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Aibu to want to start again even though DH isn't keen?

(11 Posts)
Sothisishowitfeels Wed 28-Jan-15 10:02:57

I 31 now I did ok at school and although I always wanted to do some sort of health related job my parents were very pushy that I didn't and I did history. My fault for listening but I can't change that now.

After leaving uni I had no interest in any career related to my degree and Dh and I quickly got married and had 5 children who are now all school/nursery age.

In that time DH and I started a company which was DHs dream career, the company is doing ok now after 5 years and I have worked very hard (so has dh) to get things going. To be honest though I don't enjoy It and have no real interest in the job itself. I am there pretty much as DHs helper, I do accounts and organisation and pretty much all the jobs that everyone else there is too "qualified" to do.

I would really like to just start again, I would like to go to college and do a science a level or a access course and then apply for nursing at uni.

Dh says I should do what I want but at the same time he has made it pretty clear that he wants me to stay at the company and doesn't really want me to do it

Aibu to want to do this?

MiddleAgedandConfused Wed 28-Jan-15 10:15:17

YANBU
You've supported him through the tough start-up phase of the business - now it's time for you to do what you want.
You could work part-time whilst you get your A-levels and then retrain to any job you like.
Good luck - I am actually feeling jealous!

LaurieFairyCake Wed 28-Jan-15 10:17:20

Can you do half and half. A part time nursing qual? They do, do it.

Access course in only a couple of days a week.

CeartGoLeor Wed 28-Jan-15 10:22:14

YANBU in the least. You've helped him get his dream off the ground, now he supports your steps to get the professional life you want. As a previous poster said, access course requirements (in the sense of actual contact time in class- obviously you need study time) aren't onerous, so there's plenty of time to combine co-running the business with your studies until you need to start your degree, by which time you and he will gave had a chance to sort things out. Good luck!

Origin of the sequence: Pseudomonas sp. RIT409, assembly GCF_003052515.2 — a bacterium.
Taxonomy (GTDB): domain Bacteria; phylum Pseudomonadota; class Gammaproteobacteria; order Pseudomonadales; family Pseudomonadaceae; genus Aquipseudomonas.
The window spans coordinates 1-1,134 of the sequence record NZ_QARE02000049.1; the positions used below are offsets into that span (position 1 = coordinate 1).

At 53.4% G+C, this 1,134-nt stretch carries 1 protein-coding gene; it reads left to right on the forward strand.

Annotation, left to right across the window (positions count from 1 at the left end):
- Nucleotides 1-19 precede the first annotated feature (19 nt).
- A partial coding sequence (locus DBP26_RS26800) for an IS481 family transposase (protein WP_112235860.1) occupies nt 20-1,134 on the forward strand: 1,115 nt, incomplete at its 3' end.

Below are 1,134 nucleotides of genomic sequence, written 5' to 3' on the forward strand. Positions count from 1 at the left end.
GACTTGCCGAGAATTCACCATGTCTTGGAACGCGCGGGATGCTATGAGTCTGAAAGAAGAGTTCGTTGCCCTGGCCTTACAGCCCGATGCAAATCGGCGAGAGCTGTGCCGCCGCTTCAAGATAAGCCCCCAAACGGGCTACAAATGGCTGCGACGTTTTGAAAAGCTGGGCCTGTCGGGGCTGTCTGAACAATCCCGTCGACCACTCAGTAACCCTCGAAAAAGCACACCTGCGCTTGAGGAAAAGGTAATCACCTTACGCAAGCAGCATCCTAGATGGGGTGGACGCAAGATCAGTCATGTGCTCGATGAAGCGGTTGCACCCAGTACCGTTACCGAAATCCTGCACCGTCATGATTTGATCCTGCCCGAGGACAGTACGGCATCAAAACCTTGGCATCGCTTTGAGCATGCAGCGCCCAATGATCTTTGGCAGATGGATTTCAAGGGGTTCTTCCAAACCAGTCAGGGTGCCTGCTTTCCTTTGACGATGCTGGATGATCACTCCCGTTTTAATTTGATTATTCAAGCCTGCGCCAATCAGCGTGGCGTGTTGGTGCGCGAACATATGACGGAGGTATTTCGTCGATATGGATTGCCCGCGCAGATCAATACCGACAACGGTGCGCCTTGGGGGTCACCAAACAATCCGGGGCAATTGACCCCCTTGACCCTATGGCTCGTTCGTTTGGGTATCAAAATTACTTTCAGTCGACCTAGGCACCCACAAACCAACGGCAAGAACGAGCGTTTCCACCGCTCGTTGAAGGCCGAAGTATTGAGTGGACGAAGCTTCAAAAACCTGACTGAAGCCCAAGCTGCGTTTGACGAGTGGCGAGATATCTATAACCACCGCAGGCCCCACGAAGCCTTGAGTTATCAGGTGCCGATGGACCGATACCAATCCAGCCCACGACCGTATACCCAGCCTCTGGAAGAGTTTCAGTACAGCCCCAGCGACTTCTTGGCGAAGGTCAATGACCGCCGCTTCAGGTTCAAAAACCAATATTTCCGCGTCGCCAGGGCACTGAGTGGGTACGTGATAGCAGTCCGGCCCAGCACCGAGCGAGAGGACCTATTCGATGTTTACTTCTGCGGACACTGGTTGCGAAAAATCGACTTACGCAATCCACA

kaykayred Wed 28-Jan-15 10:23:30

Exactly what the previous posters said.

Davsmum Wed 28-Jan-15 11:49:37

I would do what you want to do now otherwise you will always regret it.

I don't see why you should still help out at the business either ( unless you want to) as you have done enough to get it started and they should be able to employ someone to do what you were doing.

I have always regretted not taking opportunities that I should have taken because I did what other people wanted me to do. It really is not worth missing out, especially as you have been so supportive. Now it is your DHs turn to support YOUR dreams.

fullsuspension Wed 28-Jan-15 11:56:11

There is also much to be said for both partners not being employed in the same business. Ok you'll earn little for a few years but in time your salary will be very much worth having and provide more security of income for the family.

One of the advantages of having your family early is you do genuinely have time to start again in your career - don't let your DH stop you.

ifyourehoppyandyouknowit Wed 28-Jan-15 11:59:37

You should do it, you wont regret going for what you want. You've got decades left in your working life, re-train in something you enjoy and are passionate about. Good luck!

Bettercallsaul1 Wed 28-Jan-15 12:01:36

Most definitely pursue your own career now that you have the chance. Many people choose the wrong path career-wise when they are young but luckily these days there is often the opportunity to retrain and have a new start. You are sure of what you want now, so go for it! It sounds to me as if you have made yourself a very useful asset to your husband's company - no wonder he doesn't want to lose you! But the company was his dream, not yours, and it is very important that you now have your turn at doing something meaningful and rewarding.

GokTwo Wed 28-Jan-15 18:49:13

Go for it op. I have a male friend who had a very similar ultimatum given to him as a young person. he ended up pursuing a career that he hated and has never left. He really regrets not trying something else. Go for it. It'd be horrible to look back and feel regretful years on.

TheyLearnedFromBrian Wed 28-Jan-15 19:11:35

Your turn now.

DH's turn to show that he's as quality a partner as you have been smile

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